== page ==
Archive for the ‘Tutorial’ Category
Today we start the first of a series of monthly blogposts dedicated to Intel Galileo. Stefano Guglielmetti, who’s already blogged about the Arduino Yún some time ago, shared with us his tutorial about how to get started with the Arduino Certified board.
IMPORTANT: Connect your Intel Galileo to the 5V power supply before any other connection or you will damage the board.
During the Maker Faire Rome, I was lucky to get an Intel Galileo. But when I had to use it, it was suddenly clear that it’s not as straightforward as Arduino. I had to resort to desperate measures and do something that really only a very restricted class of noble people do, I had to read the manual. (more…)
Some days ago RS Components published the 5th and last video in a series of 5 video tutorials about Arduino Robot. After learning how to get started, to remotely control the robot, avoid obstacles and follow lines, you can now learn how to use the TFT screen to deal with images and how to make music and listen to it with the Robot.
In the video below David and Xun show examples and give your tips on how to navigate through these features: (more…)
Once again Xun and David in this fourth video tutorial on the Arduino Robot released by RS Components, are exploring one of the most used techniques in Robotics: following a line, just like factory robots do to get an orientation when they carry objects from one place to another without human intervention.
Watching the video you’ll learn how to create a racing track drawing a black line over a white surface and understand how the different sensors read data that will be used to feed a PD algorithm: (more…)
How does it work? Easily explained:
- User1 sends a tweet with #givejacksweets
• Processing searches for the hashtag, sends a tweet thanking them and passes ‘sweets’ to Arduino
• Arduino activates sweet dispenser for 0.5 seconds
• Photoresistor detects when User2 collects them, and passes to Processing
• Processing takes a photo of User2 and tweets this to the User1
• User1 and User2 both smile
I’ve also cobbled together bits of code from other sources, including: (more…)
This week I’m going to introduce George Koulouris who loves playing, testing, making with others especially at the ‘Petit Fablab de Paris’ where he thinks is a great place to do exactly that! He’s been experimenting with the Arduino Yún focusing on his main interest: the integration of technology to everyday objects. The following post was originally posted on his blog. Read other guest posts on Arduino Yún.
I have two small problems in my house. An ever-increasing electricity consumption bill and a girlfriend which likes to take hot baths at unpredictable times during the day.
Until recently, we left our water heater switched on, 24/7. But then we took a look at our electricity counter readings. Needless to say, we switched it off immediately! An old water heater can indeed make the electricity counter wheel spin fast, very fast…!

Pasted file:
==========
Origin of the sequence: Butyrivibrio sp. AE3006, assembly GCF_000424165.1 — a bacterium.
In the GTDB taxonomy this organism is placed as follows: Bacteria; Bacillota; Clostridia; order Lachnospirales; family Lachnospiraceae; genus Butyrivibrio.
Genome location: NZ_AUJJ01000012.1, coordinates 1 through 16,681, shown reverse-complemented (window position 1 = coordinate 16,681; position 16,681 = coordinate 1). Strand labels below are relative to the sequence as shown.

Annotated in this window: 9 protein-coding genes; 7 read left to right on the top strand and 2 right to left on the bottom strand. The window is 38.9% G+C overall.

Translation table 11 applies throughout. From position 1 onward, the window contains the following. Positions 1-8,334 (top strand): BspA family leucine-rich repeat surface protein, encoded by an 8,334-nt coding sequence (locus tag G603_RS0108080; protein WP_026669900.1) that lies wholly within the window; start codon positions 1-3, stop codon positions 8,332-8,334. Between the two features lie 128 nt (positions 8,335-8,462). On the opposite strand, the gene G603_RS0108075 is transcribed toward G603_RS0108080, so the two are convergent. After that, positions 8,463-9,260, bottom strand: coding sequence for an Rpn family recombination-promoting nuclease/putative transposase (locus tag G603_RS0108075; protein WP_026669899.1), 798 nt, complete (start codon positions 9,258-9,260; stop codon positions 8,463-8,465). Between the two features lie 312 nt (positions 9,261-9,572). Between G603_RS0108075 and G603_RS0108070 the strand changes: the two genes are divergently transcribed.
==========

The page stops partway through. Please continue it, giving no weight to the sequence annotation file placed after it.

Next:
So we started switching it on and off whenever we needed to take a bath. The problem was that we weren’t always at home and the water took almost an hour to heat-up! So I decided to connect it to the internet! (more…)
In this third video released by RS Components, Xun and David are going to show you how to deal with ultrasonic range finders, infrared range finders and a trick using ultrabright white LEDs and LDR sensors and in general how to use different technologies to detect obstacles in the way of the Arduino Robot.
In some way ultrasound and infrared operate in the same way: a signal is sent, it bounces on objects and the received echo is used to estimate the distance. With ultrasound, the speed of sound and the time difference between the sent signal and the received one is used, while infrared is more direct as it gives a stronger or weaker reflection depending on how far the signal travels. The estimation of the distance is done via software.
RS Components released the second video focused on the first steps with the Arduino Robot with Massimo Banzi, David Cuartielles and Xun Yang:
In this video you will see where to find code examples on the IDE. The robot library comes with two folders named “learn” and “explore” with examples on how to use the software to program the top board – this is the board you will mainly interact with while the motor board runs its original firmware.
One of the first examples of coding on the Arduino Robot is called “LOGO” which is very similar to an early educational programming language that controlled a virtual turtle moving across the screen with simple instructions. This time however, instead of having a small virtual turtle running on a screen, we have a robot that can respond to commands demonstrating a basic example of movement.
“LOGO” invites users to interact with the robot using the keypad to tell the robot whether to move forwards/backwards or to turn left/right. The program can store a series of commands that will then be executed one at a time. (more…)
Last year, Arduino and RS Components, collaborated in the creation of 10 video tutorials focused on the Arduino Starter Kit. Some months ago they were released in Creative Commons and are available also on our Youtube channel.
During Maker Faire Rome, at the beginning of October, RS Components together with Massimo Banzi and David Cuartielles, unveiled the release of other five exclusive video tutorials introducing the Arduino Robot and exploring various characteristics of this new open-source hardware on wheels.